This article was originally published on Centre for Ecology & Hydrology.
“In December 2015, MPs on the House of Commons Environmental Audit Committee (EAC) launched an inquiry into how soil health can be better measured and managed. The Inquiry was triggered by concerns that soil degradation was impacting on agricultural production with wider detrimental impacts on water quality and biodiversity despite the publication of a Soils Strategy by Defra in 2009. Concern was further raised due to the collapse of the long-tabled Soil Framework Directive by the European Commission.
Submissions on the following issues were requested and 78 responses were received from a wide range of organisations and individuals from the farming, conservation, environmental and academic communities across the UK:
- How soil health should be measured, monitored and tracked
- The benefits of soil for society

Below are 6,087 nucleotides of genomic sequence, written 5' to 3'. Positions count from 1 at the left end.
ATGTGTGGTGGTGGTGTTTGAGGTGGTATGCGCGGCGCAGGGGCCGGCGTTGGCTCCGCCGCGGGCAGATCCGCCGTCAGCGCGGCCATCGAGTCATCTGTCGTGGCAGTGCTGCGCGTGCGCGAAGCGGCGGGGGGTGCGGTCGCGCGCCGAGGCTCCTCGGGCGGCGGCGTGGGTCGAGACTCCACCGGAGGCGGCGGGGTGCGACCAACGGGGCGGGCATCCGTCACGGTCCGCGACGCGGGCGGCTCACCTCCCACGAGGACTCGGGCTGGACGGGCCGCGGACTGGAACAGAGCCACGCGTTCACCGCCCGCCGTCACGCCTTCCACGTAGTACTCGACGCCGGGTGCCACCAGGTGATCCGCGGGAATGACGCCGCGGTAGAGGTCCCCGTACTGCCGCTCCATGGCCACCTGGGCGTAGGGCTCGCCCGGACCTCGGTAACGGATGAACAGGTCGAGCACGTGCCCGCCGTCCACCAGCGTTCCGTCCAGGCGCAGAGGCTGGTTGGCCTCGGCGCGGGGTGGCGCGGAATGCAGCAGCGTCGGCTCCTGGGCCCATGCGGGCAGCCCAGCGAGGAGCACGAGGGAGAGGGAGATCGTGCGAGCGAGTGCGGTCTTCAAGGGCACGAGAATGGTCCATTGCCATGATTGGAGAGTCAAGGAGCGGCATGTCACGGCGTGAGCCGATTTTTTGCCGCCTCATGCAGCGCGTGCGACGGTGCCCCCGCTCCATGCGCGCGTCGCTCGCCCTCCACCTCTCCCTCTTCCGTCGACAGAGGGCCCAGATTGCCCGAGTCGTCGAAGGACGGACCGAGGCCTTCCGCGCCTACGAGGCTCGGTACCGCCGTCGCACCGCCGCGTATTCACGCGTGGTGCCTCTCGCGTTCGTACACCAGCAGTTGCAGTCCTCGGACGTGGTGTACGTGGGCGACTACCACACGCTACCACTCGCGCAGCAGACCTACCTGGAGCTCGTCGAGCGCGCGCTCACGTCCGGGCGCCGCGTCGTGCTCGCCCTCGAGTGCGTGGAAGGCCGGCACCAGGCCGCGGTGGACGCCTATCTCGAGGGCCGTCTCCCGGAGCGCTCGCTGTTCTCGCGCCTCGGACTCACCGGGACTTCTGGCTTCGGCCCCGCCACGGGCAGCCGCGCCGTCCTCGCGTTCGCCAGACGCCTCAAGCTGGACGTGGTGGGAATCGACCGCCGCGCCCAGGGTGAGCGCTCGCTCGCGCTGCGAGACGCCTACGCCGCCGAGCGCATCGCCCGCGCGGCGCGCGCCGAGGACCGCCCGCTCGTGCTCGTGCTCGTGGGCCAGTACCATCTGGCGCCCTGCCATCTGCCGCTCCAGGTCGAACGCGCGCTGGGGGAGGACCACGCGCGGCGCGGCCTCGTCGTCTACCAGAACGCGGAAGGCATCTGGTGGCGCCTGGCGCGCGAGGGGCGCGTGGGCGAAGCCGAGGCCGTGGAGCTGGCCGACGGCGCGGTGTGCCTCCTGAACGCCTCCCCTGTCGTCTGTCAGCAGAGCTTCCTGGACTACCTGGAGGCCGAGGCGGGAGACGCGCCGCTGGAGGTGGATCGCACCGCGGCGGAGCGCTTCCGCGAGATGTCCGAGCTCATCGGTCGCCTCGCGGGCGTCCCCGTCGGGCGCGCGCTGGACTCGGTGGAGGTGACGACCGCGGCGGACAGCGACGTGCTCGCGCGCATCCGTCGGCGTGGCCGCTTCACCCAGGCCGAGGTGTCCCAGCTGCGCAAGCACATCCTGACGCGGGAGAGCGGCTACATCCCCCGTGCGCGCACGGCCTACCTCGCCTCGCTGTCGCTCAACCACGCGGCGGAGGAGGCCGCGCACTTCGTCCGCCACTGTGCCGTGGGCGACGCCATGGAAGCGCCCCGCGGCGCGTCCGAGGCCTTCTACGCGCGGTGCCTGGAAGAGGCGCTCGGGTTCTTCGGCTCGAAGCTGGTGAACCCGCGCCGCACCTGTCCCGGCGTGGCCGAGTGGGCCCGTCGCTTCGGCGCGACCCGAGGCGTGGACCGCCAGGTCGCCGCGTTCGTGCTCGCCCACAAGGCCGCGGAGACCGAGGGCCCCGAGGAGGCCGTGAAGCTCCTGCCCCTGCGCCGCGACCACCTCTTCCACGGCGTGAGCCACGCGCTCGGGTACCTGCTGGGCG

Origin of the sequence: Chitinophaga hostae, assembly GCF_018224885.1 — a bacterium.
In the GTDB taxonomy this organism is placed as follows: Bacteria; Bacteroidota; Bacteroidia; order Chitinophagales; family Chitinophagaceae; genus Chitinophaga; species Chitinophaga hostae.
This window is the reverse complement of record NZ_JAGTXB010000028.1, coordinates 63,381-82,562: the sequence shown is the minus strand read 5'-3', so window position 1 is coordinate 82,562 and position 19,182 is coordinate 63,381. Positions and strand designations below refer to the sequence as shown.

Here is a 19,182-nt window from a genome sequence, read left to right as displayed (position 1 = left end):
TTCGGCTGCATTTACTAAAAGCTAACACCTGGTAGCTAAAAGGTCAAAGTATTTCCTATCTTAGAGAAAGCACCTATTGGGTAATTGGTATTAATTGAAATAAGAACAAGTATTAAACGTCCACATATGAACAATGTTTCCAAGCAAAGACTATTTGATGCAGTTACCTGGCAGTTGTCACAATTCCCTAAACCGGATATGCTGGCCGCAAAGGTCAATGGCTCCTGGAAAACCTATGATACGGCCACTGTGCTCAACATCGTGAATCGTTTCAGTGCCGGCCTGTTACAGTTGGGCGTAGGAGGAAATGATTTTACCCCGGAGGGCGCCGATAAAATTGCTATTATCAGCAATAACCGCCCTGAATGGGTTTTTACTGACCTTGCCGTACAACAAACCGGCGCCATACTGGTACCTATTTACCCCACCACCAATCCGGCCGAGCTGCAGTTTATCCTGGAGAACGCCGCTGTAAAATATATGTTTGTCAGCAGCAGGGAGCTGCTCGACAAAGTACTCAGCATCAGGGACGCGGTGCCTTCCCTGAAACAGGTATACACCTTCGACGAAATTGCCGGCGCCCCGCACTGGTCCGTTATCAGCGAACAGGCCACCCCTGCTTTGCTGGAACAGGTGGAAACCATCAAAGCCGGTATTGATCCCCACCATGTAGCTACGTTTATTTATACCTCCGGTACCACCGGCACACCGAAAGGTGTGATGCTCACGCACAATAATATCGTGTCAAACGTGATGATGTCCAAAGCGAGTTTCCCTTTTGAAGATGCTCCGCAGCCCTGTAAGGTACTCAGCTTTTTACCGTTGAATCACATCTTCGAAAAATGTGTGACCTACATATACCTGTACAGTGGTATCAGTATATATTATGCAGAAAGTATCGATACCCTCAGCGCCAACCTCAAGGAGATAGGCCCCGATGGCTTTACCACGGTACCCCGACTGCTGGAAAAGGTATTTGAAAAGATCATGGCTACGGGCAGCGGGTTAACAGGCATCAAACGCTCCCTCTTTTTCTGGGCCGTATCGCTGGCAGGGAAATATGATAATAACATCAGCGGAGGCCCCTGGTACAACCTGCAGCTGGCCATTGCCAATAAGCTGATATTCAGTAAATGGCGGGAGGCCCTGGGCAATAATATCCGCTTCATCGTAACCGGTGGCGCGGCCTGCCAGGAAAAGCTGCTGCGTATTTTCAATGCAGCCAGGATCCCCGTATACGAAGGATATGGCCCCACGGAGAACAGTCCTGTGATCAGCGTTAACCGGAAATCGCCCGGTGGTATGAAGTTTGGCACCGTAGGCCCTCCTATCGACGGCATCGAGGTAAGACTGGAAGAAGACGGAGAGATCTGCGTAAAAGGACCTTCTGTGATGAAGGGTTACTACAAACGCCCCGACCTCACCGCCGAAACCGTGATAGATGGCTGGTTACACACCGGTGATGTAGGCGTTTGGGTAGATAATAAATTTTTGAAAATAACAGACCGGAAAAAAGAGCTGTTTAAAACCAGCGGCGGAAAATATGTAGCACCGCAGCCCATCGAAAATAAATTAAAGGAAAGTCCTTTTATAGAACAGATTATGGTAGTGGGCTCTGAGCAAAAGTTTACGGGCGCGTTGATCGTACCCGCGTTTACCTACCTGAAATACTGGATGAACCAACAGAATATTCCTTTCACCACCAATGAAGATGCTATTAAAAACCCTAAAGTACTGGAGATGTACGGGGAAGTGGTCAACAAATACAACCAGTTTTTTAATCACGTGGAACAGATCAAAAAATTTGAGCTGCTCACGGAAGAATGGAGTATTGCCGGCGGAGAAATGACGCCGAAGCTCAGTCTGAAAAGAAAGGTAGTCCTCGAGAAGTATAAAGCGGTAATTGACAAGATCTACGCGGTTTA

- The consequences of failing to protect soil for the environment, public health and food security
- Existing soil protection measures and further measures that DEFRA should consider
- The role of soil in the government’s upcoming 25-year plan for the natural environment
The submissions the EAC received highlighted that soil, water, biodiversity and air are all essential to human life and society—but of these four, soil was often the forgotten component, ie the ‘Cinderella’ of our natural resources. Contributors described soil as crucial to agricultural production, climate change mitigation and adaptation, urban development, and flood risk management. It is home to a quarter of earth’s biodiversity (Figure 1) and grows slowly, taking around 100 years to grow 1cm of topsoil…”
Read on at: Centre for Ecology & Hydrology.